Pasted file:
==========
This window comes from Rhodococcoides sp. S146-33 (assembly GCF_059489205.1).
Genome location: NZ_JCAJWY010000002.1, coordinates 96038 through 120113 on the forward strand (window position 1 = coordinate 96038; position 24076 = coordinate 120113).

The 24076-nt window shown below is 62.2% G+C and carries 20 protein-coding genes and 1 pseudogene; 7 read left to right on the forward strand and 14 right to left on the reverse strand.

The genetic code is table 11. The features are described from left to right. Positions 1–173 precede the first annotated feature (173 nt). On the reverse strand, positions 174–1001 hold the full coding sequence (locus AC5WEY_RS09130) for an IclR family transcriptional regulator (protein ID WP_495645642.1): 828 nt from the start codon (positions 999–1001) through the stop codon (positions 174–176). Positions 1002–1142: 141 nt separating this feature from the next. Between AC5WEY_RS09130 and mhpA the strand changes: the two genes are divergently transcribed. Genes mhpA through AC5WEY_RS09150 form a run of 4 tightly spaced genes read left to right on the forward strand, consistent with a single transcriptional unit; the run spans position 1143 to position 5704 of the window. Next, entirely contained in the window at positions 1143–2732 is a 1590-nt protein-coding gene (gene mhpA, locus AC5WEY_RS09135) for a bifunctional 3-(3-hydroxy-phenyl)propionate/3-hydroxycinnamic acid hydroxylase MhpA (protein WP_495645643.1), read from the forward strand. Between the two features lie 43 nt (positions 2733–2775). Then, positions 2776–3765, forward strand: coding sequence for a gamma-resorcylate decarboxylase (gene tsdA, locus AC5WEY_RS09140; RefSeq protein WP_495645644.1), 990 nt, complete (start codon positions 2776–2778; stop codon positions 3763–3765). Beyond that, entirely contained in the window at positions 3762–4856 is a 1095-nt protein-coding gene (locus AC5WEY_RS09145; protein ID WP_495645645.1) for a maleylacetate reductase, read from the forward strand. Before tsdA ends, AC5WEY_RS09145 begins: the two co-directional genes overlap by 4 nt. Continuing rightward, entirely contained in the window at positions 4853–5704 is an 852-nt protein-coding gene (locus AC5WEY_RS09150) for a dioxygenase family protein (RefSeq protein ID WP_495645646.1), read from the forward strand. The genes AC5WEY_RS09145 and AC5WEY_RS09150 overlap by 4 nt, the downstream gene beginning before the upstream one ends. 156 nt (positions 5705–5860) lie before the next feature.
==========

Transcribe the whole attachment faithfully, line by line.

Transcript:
This window comes from Rhodococcoides sp. S146-33 (assembly GCF_059489205.1).
Genome location: NZ_JCAJWY010000002.1, coordinates 96038 through 120113 on the forward strand (window position 1 = coordinate 96038; position 24076 = coordinate 120113).

The 24076-nt window shown below is 62.2% G+C and carries 20 protein-coding genes and 1 pseudogene; 7 read left to right on the forward strand and 14 right to left on the reverse strand.

The genetic code is table 11. The features are described from left to right. Positions 1–173 precede the first annotated feature (173 nt). On the reverse strand, positions 174–1001 hold the full coding sequence (locus AC5WEY_RS09130) for an IclR family transcriptional regulator (protein ID WP_495645642.1): 828 nt from the start codon (positions 999–1001) through the stop codon (positions 174–176). Positions 1002–1142: 141 nt separating this feature from the next. Between AC5WEY_RS09130 and mhpA the strand changes: the two genes are divergently transcribed. Genes mhpA through AC5WEY_RS09150 form a run of 4 tightly spaced genes read left to right on the forward strand, consistent with a single transcriptional unit; the run spans position 1143 to position 5704 of the window. Next, entirely contained in the window at positions 1143–2732 is a 1590-nt protein-coding gene (gene mhpA, locus AC5WEY_RS09135) for a bifunctional 3-(3-hydroxy-phenyl)propionate/3-hydroxycinnamic acid hydroxylase MhpA (protein WP_495645643.1), read from the forward strand. Between the two features lie 43 nt (positions 2733–2775). Then, positions 2776–3765, forward strand: coding sequence for a gamma-resorcylate decarboxylase (gene tsdA, locus AC5WEY_RS09140; RefSeq protein WP_495645644.1), 990 nt, complete (start codon positions 2776–2778; stop codon positions 3763–3765). Beyond that, entirely contained in the window at positions 3762–4856 is a 1095-nt protein-coding gene (locus AC5WEY_RS09145; protein ID WP_495645645.1) for a maleylacetate reductase, read from the forward strand. Before tsdA ends, AC5WEY_RS09145 begins: the two co-directional genes overlap by 4 nt. Continuing rightward, entirely contained in the window at positions 4853–5704 is an 852-nt protein-coding gene (locus AC5WEY_RS09150) for a dioxygenase family protein (RefSeq protein ID WP_495645646.1), read from the forward strand. The genes AC5WEY_RS09145 and AC5WEY_RS09150 overlap by 4 nt, the downstream gene beginning before the upstream one ends. 156 nt (positions 5705–5860) lie before the next feature.